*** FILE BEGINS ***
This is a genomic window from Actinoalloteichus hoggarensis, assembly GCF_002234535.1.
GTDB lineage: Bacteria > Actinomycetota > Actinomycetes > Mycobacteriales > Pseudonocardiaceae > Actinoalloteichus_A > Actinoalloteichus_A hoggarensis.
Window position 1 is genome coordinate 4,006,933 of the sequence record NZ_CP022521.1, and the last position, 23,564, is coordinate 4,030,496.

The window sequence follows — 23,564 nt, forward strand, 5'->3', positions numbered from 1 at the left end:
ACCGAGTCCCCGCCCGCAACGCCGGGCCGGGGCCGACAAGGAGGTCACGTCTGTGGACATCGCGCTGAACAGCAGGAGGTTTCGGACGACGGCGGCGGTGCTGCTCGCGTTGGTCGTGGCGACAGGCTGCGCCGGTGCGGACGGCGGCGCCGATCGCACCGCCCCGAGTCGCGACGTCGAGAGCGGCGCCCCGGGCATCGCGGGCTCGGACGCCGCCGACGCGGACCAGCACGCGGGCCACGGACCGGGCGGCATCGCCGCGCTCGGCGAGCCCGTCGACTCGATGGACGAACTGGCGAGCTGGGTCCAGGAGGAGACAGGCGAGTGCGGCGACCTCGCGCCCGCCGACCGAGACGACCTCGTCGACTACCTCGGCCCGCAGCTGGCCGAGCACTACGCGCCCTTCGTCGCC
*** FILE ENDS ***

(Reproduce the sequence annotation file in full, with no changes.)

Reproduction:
This is a genomic window from Actinoalloteichus hoggarensis, assembly GCF_002234535.1.
GTDB lineage: Bacteria > Actinomycetota > Actinomycetes > Mycobacteriales > Pseudonocardiaceae > Actinoalloteichus_A > Actinoalloteichus_A hoggarensis.
Window position 1 is genome coordinate 4,006,933 of the sequence record NZ_CP022521.1, and the last position, 23,564, is coordinate 4,030,496.

The window sequence follows — 23,564 nt, forward strand, 5'->3', positions numbered from 1 at the left end:
ACCGAGTCCCCGCCCGCAACGCCGGGCCGGGGCCGACAAGGAGGTCACGTCTGTGGACATCGCGCTGAACAGCAGGAGGTTTCGGACGACGGCGGCGGTGCTGCTCGCGTTGGTCGTGGCGACAGGCTGCGCCGGTGCGGACGGCGGCGCCGATCGCACCGCCCCGAGTCGCGACGTCGAGAGCGGCGCCCCGGGCATCGCGGGCTCGGACGCCGCCGACGCGGACCAGCACGCGGGCCACGGACCGGGCGGCATCGCCGCGCTCGGCGAGCCCGTCGACTCGATGGACGAACTGGCGAGCTGGGTCCAGGAGGAGACAGGCGAGTGCGGCGACCTCGCGCCCGCCGACCGAGACGACCTCGTCGACTACCTCGGCCCGCAGCTGGCCGAGCACTACGCGCCCTTCGTCGCC